A stratified structure of litter (constructed of packaging that once housed Cheez-Its, cans of Bud Light and Diet Coke, and Pop-Secret microwavable bags of popcorn) rests precariously atop an old-school reel-to-reel tape recorder in Keith Benjamin’s “the weight,” a sculpture that teeters toward absurdity while evoking the loneliness and exactitude of a hoarder’s consciousness. Nothing is wasted in this work of art. You can stare at it for an hour and laugh at yourself for doing so, but then again the piece has given you the opportunity to remember what you thought you had never memorized. Emotions and nostalgias you can’t really name are indexed within its bulky, obsessive weirdness.
“The Weight” is also the name of Benjamin’s show at PAC Gallery in Walnut Hills (which closes January 21, 2012), an apt but ironic title for a six-pack of ominous objects that seem to be simultaneously symbolic and meaningless, mystical and earthbound. With each of the six Benjamin tells the same visual story over and over until it all becomes an homage to functionality breaking down and/or ascending to an aesthetic apotheosis: utility transmuting itself into futility for the sake of poetry and precision.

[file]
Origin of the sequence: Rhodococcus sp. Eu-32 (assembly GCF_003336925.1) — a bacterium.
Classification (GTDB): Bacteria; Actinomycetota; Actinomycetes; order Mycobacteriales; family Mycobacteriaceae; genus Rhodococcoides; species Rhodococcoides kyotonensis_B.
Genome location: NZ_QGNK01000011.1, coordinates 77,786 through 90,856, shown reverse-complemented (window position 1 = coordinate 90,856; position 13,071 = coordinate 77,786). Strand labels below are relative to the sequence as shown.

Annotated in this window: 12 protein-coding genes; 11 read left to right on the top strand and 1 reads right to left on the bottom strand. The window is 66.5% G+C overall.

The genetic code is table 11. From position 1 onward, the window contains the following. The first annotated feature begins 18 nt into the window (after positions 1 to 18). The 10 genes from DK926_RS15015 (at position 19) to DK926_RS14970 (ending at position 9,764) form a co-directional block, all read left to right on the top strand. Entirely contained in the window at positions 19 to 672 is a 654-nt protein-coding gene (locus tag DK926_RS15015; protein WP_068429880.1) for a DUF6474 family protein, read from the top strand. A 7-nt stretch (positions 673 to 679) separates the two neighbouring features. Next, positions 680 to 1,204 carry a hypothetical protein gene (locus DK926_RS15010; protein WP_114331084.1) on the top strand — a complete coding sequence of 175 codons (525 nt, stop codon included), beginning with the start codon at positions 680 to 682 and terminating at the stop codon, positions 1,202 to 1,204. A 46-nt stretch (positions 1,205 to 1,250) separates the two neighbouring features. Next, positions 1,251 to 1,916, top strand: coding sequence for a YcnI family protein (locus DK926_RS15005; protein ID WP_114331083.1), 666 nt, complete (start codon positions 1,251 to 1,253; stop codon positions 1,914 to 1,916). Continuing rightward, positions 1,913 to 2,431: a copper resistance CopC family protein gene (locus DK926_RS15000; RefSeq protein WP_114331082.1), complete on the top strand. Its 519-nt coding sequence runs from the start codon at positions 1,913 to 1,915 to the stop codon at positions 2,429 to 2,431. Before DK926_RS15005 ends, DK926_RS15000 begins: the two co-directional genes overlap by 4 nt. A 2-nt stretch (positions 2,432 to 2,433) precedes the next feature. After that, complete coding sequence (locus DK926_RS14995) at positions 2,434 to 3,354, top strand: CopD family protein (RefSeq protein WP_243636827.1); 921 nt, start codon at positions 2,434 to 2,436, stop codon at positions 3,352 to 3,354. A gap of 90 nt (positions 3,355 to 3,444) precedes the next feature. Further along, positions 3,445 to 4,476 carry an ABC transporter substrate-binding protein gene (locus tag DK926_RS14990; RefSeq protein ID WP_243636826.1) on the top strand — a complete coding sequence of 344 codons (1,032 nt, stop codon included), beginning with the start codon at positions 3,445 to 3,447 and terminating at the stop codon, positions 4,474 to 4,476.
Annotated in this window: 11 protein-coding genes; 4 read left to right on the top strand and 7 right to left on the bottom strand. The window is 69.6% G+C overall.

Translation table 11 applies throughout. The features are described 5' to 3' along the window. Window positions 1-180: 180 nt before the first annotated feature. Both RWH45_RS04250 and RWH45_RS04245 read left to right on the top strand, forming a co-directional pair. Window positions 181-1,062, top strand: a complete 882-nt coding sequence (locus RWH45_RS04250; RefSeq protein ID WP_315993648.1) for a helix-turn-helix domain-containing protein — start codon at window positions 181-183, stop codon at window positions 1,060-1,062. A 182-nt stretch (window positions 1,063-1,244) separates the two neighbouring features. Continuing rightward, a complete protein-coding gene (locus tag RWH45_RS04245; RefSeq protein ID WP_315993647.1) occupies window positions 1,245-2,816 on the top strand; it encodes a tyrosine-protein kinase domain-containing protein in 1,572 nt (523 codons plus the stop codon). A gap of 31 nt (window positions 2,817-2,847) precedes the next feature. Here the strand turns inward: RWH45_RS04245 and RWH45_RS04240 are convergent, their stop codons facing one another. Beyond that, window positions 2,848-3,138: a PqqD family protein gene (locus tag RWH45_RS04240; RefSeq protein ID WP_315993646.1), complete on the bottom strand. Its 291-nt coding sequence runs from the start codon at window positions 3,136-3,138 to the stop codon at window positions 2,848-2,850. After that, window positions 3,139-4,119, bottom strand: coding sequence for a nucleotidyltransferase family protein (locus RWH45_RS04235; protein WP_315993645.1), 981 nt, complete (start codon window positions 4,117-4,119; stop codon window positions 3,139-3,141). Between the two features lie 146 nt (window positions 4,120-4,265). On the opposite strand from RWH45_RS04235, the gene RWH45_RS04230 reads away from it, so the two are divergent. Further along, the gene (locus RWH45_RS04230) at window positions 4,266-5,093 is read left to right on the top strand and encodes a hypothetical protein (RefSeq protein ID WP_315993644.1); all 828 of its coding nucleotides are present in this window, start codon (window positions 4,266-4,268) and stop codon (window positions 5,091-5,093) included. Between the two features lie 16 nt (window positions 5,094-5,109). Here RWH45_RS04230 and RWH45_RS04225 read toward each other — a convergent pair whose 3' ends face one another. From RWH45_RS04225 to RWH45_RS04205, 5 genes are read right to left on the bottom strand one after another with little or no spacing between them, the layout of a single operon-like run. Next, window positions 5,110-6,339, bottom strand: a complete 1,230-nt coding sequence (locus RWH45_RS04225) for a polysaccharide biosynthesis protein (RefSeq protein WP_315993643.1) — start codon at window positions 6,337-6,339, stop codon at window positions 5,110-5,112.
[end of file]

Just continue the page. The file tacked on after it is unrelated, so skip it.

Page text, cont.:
The show is the very definition of “accidentally on purpose.” The objects Benjamin creates seem to blossom from an urge for serendipity with an eye toward complete control. He manufactures ready-mades and deconstructs the notion of “ready-mades” at the same time. Each of the six set-pieces are constructed of materials mostly found in recycle bins (cardboard, wood, plastic), and yet fashioned into exquisite curios and curiosities that transcend “craft” and re-imagine “art.” You get the feeling that for every object Benjamin shows there are probably a few thousand prototypes kept secret, hidden away in an undisclosed laboratory.
“Almost Everything” is a ball of shredded cardboard strands nestled in an old swiveling office-chair. Resting inside and out of the sphere are colored-cardboards cut-outs (leaves and hearts and circles) that speckle the made-up foliage like magic berries. “Library” is an unassembled or dissembled set of pre-fab shelving encased in home-made wood latticing. This assemblage fuses the precise sparseness of a Raymond Carver story with the subtle, ground-level inevitability of Louise Nevelson. At the same time, though, you look at it and feel as if it is nothing at all. The mystery involved in the making and the presenting combine into a feeling of both confusion and awe. Why is this thing art? Why am I even looking at it? But “Library,” like all the pieces in the exhibit, pulsates precisely because Benjamin has edited out everything else.
Taking in “Library” is like being in a defunct furniture store waiting for ghosts to emerge from all the furniture nobody bought. A metaphysical haze hovers over the whole enterprise. But then again everything is exactly what it is and as it should be. No ghosts here.
Keep telling yourself that.